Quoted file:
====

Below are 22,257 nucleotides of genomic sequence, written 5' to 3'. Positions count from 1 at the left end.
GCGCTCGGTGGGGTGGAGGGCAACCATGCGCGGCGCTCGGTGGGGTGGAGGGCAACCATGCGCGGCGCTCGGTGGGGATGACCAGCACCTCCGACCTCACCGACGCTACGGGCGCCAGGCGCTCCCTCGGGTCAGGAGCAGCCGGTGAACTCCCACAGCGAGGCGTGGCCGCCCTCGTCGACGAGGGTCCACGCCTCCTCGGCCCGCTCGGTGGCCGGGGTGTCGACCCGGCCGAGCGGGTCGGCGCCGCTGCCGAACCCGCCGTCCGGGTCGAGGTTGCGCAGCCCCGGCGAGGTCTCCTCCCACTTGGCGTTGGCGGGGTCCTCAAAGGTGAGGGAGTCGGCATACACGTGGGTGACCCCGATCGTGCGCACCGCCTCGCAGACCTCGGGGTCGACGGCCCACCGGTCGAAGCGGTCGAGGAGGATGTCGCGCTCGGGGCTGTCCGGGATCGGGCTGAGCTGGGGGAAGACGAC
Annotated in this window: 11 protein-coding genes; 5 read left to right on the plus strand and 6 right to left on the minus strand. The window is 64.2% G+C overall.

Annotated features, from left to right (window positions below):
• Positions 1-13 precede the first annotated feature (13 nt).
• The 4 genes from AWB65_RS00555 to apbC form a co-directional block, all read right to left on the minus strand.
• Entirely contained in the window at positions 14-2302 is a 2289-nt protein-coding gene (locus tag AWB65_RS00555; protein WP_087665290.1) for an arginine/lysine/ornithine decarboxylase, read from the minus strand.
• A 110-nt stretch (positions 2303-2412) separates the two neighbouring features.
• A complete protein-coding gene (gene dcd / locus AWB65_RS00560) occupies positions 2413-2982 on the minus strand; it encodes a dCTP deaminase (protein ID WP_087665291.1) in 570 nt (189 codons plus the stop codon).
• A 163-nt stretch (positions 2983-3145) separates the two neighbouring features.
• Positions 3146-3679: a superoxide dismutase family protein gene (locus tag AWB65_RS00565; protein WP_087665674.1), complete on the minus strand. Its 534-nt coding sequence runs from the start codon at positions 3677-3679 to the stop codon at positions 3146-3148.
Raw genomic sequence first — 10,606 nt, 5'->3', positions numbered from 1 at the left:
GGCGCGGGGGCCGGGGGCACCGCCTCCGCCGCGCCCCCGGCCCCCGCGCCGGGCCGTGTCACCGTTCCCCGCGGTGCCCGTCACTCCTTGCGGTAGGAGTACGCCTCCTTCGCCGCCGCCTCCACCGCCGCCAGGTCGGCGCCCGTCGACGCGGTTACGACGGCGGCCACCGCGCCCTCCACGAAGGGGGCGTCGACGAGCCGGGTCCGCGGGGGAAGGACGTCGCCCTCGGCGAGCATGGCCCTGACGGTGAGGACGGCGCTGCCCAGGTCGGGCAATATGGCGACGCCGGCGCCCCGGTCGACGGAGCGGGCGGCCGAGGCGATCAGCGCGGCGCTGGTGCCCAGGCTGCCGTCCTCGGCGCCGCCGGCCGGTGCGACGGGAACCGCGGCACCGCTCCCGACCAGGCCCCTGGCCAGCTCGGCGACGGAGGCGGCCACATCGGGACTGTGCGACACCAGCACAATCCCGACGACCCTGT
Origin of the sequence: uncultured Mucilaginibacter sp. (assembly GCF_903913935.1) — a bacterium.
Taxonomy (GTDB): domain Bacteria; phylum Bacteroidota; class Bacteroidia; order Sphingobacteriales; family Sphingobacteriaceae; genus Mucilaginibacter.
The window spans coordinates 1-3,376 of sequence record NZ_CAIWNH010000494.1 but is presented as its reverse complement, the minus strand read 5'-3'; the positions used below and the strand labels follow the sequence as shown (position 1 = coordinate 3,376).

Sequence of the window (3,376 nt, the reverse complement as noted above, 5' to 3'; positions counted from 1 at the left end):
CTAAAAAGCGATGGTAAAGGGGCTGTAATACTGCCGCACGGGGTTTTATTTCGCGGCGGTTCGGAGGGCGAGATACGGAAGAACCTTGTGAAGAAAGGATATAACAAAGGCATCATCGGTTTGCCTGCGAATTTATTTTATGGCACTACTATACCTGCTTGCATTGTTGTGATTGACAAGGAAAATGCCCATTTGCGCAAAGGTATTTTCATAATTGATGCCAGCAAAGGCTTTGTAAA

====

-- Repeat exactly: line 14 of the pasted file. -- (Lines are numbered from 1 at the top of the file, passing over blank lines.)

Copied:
Origin of the sequence: uncultured Mucilaginibacter sp. (assembly GCF_903913935.1) — a bacterium.